Food and drink businesses may not be covered by ‘force majeure’ exemptions for failing to meet contractual obligations due to the coronavirus outbreak, lawyers have warned.
‘Force majeure’ clauses have come into sharp focus in recent weeks as businesses seek to confirm whether they are liable for not meeting agreed obligations.
The clause relieves a business if their failure is due to circumstances beyond their control, for example if an importer cannot supply a retailer with vegetables or rice due to the lockdown in India.
But there is no standard definition of force majeure in the UK, meaning its applicability depends entirely on the specific wording of each contract.
Lawyers have warned it may leave many without protection. “A lot of contracts don’t cover it at all,” said Paul Moorcroft, head of consumer at Eversheds Sutherland. “Some of the contracts that do cover it only go so far.”
Although some contracts may excuse performance on a temporary basis, this may only last for two or three months. “We’ve got a theme emerging where a large proportion of these contractual arrangements do not deal with this scenario on more than a short-term basis,” said Moorcroft.
However, there remains little precedent for a situation like this.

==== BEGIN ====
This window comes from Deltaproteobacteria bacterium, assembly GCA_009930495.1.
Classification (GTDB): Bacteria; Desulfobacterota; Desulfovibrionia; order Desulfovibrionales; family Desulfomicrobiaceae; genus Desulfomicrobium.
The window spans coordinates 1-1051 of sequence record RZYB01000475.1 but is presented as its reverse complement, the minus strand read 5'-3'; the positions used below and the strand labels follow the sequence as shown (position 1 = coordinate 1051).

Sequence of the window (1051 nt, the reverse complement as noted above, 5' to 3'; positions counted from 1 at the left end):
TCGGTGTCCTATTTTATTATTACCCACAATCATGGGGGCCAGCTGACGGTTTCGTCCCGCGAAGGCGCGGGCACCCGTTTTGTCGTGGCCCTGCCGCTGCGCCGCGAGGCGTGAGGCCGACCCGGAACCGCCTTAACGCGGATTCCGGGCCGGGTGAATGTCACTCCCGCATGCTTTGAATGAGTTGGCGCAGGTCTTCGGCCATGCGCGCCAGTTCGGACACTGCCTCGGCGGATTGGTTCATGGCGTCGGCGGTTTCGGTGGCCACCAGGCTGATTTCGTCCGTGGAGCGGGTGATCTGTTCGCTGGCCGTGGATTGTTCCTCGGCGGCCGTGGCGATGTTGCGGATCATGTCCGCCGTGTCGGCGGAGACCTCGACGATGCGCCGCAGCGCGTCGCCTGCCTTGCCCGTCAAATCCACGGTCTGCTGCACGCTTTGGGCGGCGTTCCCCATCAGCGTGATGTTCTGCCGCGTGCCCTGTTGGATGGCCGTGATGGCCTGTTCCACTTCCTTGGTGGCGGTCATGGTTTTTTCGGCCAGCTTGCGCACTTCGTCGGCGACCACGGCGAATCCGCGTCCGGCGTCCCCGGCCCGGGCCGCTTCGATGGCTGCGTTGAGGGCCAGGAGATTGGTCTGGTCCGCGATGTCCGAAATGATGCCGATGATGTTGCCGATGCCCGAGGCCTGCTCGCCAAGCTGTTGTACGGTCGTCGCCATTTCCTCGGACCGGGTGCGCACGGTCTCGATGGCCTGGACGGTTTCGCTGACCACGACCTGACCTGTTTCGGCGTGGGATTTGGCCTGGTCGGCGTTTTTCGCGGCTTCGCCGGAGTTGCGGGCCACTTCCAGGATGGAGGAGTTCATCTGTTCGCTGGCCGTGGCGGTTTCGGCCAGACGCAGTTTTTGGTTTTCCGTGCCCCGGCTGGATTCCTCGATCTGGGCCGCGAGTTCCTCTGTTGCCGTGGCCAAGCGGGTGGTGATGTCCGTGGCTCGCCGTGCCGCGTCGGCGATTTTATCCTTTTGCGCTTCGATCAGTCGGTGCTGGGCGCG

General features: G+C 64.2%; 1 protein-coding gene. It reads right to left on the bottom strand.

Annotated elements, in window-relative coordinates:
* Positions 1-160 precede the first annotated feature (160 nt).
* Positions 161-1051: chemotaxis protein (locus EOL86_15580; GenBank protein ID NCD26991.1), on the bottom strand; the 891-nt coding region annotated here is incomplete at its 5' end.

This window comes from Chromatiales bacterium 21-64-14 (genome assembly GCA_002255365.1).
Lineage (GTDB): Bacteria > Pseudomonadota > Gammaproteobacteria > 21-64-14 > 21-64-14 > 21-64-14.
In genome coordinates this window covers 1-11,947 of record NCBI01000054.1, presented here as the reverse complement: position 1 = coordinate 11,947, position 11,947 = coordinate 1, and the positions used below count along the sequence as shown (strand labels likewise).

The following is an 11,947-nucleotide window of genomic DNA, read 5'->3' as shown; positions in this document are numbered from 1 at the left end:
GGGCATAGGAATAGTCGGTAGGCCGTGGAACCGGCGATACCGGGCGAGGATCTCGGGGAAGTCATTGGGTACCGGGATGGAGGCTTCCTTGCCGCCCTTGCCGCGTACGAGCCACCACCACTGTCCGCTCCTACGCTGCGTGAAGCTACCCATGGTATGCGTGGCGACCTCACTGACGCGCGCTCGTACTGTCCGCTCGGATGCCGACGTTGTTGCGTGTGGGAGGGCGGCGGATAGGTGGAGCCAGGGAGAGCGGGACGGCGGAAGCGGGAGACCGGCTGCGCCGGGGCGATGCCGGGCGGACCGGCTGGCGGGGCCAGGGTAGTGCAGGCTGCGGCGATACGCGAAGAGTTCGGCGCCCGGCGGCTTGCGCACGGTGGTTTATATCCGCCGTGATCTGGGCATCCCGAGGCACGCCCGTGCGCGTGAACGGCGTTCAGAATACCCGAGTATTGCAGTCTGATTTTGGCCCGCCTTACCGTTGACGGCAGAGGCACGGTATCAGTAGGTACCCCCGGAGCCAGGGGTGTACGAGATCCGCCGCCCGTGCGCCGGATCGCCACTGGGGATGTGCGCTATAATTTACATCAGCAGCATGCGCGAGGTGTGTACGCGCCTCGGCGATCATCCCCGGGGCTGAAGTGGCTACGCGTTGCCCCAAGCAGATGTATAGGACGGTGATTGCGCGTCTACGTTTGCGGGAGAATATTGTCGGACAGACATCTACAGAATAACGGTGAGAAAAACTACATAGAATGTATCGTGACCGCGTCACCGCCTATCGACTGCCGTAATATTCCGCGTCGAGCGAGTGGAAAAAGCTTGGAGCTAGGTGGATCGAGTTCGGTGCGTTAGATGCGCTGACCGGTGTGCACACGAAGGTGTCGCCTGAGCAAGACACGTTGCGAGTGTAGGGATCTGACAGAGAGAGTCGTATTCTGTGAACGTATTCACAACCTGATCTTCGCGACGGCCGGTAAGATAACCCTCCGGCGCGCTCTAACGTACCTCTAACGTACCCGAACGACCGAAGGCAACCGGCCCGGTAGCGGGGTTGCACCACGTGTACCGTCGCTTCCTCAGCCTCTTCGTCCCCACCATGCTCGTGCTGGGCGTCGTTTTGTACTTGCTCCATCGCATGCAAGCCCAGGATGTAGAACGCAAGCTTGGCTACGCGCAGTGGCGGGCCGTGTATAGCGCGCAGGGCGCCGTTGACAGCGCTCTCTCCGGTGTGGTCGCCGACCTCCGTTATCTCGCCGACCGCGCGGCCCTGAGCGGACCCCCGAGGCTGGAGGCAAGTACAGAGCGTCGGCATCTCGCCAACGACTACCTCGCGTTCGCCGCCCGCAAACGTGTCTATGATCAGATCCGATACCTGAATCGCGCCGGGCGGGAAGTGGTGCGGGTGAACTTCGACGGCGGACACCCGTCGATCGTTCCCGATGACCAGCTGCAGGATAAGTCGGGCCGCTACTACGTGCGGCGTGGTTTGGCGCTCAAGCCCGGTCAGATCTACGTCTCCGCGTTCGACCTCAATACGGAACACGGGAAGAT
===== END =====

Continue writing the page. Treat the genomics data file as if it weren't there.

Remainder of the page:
“None of it has been tested in courts yet,” said Alex Fawke, managing associate at Linklaters. “There aren’t any cases, at least that I could find, on Sars or swine flu or ebola, that deal with a pandemic.
“All you can do is talk in terms of risks and probabilities.”
Dominic Goudie, head of international trade at FDF, said many contracts were likely written without this kind of scenario in mind.
“Supply chains have operated well on a just-in-time basis for so long that contracts may not be set up in such a way that allow this sort of flexibility,” he said.
Promisingly however, many suppliers are reporting positive conversations that avoid the need for legal intervention.
“I’m aware there’s a lot of conversations happening along the lines of ‘we’re all in it together and it doesn’t matter what the contracts say, we’ll just be pragmatic,” said Moorcroft. “’We’ve got a relationship and we’ll take a sensible view.’”